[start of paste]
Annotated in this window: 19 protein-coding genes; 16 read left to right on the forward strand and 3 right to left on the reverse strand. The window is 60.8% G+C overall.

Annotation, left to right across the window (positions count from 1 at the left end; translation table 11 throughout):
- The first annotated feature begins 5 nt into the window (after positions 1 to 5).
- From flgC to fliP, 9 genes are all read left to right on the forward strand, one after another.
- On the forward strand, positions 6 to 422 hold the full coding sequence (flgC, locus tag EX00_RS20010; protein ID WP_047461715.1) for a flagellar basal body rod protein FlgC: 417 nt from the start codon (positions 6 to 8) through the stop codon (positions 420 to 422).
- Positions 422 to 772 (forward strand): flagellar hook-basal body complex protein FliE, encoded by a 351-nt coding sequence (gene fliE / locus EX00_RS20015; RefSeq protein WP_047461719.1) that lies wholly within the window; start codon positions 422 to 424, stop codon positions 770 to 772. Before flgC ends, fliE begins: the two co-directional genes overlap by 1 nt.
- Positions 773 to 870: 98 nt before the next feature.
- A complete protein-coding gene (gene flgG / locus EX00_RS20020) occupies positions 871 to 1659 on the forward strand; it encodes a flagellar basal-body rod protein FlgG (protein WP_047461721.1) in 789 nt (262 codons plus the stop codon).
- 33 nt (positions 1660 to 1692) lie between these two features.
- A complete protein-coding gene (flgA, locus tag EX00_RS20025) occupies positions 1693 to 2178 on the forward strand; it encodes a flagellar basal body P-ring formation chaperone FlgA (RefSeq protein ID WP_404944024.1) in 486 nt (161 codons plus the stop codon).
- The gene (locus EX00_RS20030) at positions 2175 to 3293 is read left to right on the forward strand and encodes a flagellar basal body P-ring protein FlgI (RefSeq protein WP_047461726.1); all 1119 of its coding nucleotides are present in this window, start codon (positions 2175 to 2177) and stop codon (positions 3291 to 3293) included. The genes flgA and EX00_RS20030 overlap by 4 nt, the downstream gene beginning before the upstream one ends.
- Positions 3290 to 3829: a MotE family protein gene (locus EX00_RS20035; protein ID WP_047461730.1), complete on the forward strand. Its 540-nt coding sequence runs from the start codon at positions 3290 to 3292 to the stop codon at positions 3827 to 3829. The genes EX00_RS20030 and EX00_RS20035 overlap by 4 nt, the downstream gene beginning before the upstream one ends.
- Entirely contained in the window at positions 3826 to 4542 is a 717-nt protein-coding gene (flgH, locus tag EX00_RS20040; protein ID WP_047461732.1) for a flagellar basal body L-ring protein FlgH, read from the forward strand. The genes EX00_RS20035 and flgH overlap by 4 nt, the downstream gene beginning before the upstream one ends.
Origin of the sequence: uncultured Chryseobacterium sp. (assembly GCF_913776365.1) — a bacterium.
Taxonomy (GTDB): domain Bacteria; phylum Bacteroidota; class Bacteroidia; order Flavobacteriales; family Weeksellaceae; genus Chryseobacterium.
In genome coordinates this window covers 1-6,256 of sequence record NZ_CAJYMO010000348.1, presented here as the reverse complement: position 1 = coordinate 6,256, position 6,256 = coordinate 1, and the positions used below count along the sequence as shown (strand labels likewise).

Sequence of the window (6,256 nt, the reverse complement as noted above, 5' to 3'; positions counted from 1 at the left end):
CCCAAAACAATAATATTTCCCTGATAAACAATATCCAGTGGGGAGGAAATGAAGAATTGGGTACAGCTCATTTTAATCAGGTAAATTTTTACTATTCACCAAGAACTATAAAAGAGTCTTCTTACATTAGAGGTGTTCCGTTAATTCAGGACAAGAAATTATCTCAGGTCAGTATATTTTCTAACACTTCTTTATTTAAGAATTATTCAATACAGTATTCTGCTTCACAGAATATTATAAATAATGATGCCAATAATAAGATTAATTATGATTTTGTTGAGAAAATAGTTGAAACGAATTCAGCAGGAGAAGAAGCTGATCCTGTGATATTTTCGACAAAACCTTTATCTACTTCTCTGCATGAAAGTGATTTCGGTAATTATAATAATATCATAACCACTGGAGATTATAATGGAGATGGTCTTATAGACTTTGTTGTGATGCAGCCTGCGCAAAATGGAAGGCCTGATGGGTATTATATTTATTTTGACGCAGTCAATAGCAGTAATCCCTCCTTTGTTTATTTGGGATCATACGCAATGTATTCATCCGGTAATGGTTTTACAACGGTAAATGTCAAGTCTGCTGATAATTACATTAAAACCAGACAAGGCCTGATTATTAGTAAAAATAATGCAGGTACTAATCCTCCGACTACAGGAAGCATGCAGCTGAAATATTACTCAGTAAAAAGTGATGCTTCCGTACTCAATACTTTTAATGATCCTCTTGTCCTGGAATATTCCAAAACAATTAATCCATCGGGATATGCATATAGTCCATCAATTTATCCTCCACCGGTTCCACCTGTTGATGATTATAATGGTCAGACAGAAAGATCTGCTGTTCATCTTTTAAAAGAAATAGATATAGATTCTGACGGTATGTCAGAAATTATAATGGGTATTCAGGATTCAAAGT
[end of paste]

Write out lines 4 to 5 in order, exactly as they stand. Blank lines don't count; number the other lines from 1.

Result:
- From flgC to fliP, 9 genes are all read left to right on the forward strand, one after another.
- On the forward strand, positions 6 to 422 hold the full coding sequence (flgC, locus tag EX00_RS20010; protein ID WP_047461715.1) for a flagellar basal body rod protein FlgC: 417 nt from the start codon (positions 6 to 8) through the stop codon (positions 420 to 422).